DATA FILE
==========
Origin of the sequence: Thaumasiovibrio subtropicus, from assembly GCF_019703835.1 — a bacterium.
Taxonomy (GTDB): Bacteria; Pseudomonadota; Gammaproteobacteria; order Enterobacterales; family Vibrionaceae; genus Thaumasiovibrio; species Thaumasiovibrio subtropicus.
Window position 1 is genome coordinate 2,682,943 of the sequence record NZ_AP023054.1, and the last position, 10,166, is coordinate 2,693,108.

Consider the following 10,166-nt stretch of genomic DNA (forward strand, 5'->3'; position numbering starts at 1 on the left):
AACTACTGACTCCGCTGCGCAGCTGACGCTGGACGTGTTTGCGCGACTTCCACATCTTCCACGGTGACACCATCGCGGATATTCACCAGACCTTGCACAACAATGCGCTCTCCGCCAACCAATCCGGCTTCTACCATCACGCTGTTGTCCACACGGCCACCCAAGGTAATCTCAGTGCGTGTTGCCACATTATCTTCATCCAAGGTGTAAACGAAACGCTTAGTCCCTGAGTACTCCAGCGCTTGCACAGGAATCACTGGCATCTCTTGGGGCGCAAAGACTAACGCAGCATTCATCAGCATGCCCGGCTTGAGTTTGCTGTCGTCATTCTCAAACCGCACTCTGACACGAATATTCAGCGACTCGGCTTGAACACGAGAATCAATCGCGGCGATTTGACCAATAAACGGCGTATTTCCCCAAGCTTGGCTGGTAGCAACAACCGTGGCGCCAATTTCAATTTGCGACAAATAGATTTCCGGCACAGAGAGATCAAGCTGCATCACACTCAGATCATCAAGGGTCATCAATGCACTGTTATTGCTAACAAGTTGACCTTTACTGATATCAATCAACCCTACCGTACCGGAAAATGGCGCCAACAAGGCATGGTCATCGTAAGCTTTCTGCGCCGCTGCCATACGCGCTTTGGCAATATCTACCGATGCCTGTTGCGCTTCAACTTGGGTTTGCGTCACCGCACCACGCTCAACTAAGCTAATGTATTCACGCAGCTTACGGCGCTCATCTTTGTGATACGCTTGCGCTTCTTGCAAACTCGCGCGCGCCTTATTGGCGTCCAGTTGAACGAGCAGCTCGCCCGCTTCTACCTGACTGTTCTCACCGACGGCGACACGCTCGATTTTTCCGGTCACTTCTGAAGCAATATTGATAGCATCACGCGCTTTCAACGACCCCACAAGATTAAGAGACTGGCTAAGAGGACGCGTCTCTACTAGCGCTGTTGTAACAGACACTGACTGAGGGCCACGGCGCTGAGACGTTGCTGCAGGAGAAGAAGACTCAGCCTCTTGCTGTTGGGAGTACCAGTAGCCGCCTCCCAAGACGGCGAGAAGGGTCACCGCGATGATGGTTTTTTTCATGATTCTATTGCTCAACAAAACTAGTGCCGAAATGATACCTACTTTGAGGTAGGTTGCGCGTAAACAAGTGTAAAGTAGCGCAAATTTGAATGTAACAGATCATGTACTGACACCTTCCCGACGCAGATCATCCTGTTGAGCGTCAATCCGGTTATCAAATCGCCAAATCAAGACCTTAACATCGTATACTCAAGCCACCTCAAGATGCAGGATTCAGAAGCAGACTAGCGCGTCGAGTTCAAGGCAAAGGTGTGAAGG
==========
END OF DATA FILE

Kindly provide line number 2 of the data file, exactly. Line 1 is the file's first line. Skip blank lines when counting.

Taxonomy (GTDB): Bacteria; Pseudomonadota; Gammaproteobacteria; order Enterobacterales; family Vibrionaceae; genus Thaumasiovibrio; species Thaumasiovibrio subtropicus.